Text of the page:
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Pecan Crop Bouncing Back From Devastating Drought

The effects of the drought are still felt as the pecan crop is harvested at an orchard in Cross Plains.
Rows and rows of pecan trees line the land, now standing barren as this year's harvest gets underway.

"A pecan will last several generations if they're taken care of," said Scott Childress, owner of Childress Agricultural Enterprises.

The Childress Orchard in Cross Plains has been growing and harvesting the nut for four decades now.

But because of the drought, Childress said this year's crop is resulting in smaller pecans with less meat inside the shells.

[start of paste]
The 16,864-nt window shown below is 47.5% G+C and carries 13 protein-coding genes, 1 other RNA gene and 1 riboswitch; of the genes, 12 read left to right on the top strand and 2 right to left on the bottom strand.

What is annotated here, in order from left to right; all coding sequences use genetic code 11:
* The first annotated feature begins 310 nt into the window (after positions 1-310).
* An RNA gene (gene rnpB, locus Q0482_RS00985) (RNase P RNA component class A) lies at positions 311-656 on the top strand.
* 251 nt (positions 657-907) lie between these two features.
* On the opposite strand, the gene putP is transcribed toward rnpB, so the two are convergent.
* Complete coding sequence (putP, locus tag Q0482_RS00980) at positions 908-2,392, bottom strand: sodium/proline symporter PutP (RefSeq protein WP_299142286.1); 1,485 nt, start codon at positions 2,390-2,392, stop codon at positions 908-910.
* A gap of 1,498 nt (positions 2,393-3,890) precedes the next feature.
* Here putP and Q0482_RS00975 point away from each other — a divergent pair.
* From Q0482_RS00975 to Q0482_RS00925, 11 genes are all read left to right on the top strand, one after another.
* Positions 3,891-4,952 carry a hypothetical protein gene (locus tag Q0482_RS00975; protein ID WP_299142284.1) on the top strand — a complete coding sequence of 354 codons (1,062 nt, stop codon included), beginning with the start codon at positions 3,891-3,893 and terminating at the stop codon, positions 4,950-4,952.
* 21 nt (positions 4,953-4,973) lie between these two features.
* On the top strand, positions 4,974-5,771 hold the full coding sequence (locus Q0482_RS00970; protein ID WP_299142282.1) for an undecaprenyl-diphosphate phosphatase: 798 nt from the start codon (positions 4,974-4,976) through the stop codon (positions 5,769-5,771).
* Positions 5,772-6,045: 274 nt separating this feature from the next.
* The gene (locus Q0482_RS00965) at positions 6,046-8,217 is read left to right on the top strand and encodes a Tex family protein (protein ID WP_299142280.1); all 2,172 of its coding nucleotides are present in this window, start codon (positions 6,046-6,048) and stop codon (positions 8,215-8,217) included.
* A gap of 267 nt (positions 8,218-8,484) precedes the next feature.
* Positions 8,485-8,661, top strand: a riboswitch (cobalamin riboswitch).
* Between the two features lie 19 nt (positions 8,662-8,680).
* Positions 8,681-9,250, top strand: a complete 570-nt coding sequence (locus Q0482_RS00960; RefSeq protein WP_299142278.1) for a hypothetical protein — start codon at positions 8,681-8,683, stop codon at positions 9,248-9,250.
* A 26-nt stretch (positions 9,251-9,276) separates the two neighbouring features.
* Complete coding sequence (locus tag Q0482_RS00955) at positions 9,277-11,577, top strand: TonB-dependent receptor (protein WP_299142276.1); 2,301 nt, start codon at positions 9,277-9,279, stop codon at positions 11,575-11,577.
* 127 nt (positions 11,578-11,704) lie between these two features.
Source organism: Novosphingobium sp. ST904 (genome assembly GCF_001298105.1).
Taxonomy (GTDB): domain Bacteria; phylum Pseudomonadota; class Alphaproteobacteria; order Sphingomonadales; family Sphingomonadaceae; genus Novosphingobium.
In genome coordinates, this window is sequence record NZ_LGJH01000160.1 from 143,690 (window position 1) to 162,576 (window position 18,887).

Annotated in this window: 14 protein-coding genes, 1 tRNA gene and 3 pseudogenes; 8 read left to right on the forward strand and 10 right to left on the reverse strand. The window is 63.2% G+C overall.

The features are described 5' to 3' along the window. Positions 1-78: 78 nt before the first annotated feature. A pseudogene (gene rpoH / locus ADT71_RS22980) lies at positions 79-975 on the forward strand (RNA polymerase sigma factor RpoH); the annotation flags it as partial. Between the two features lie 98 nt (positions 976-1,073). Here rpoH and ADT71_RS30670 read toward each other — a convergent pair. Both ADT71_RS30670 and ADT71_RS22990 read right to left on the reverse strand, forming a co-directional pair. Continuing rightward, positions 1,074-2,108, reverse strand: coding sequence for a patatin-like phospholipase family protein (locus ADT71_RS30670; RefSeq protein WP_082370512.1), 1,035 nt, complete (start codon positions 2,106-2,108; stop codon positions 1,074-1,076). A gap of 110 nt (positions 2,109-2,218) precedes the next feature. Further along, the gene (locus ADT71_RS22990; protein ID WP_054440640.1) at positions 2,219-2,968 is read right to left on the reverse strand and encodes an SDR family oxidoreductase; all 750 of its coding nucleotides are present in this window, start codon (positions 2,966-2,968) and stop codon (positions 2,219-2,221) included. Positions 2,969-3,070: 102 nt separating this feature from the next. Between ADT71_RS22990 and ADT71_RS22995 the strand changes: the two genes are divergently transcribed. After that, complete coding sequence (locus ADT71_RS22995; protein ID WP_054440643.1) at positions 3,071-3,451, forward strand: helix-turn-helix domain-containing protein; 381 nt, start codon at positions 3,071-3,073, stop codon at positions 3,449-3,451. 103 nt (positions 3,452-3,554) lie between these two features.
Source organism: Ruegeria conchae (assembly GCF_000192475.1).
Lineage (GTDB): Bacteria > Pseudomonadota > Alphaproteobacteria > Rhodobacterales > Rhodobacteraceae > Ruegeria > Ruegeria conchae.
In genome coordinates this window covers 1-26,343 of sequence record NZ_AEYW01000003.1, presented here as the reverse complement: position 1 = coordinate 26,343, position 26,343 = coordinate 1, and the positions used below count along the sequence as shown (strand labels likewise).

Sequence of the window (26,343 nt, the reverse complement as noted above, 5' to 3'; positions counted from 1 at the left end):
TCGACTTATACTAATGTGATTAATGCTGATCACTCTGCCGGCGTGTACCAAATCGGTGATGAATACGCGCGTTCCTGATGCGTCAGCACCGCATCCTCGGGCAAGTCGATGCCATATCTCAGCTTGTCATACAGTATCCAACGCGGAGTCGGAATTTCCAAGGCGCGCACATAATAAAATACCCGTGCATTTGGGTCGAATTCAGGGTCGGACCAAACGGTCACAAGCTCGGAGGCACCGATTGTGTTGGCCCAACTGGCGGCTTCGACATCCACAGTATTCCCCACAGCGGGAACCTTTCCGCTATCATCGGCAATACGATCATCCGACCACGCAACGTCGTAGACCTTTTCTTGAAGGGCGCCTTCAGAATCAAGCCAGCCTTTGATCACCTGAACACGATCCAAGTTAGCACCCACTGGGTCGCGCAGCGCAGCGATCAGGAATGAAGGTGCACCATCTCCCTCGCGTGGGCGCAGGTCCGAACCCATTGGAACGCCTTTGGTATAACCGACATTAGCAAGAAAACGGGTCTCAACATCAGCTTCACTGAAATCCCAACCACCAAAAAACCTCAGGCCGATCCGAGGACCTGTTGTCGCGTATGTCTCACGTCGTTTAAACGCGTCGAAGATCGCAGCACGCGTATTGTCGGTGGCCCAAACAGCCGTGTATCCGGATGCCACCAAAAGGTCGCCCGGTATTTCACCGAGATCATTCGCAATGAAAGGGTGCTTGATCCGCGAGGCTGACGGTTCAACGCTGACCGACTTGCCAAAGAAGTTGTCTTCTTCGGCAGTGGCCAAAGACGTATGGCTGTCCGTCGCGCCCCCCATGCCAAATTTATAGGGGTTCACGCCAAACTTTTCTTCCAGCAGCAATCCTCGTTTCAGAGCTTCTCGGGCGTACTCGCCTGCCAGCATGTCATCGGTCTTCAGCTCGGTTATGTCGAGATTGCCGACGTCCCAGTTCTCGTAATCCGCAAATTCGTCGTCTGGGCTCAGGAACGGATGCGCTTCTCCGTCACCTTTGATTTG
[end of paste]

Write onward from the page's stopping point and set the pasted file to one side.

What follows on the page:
"We still have a lot of undreground moisture that needs to come back," explained Childress.

In a good year, the orchard harvests about 60,000 pounds of pecans.

Last year, that number was a paltry 6,000.

This year, some improvement at a harvest of 35,000 pounds, thanks to the late rainfall we saw in September. 

"Better to have it in August, but September saved our trees and it also gave us a decent crop."

And for orchardists, harvest or not, healthy trees is what matters most.

"The majority of these trees have been here for forty years so if we don't have a crop one year, that's okay, as long as these trees are healthy," Childress said.

Those healthy trees result in a healthier nut and heartier harvest, hopefully for many more years to come.
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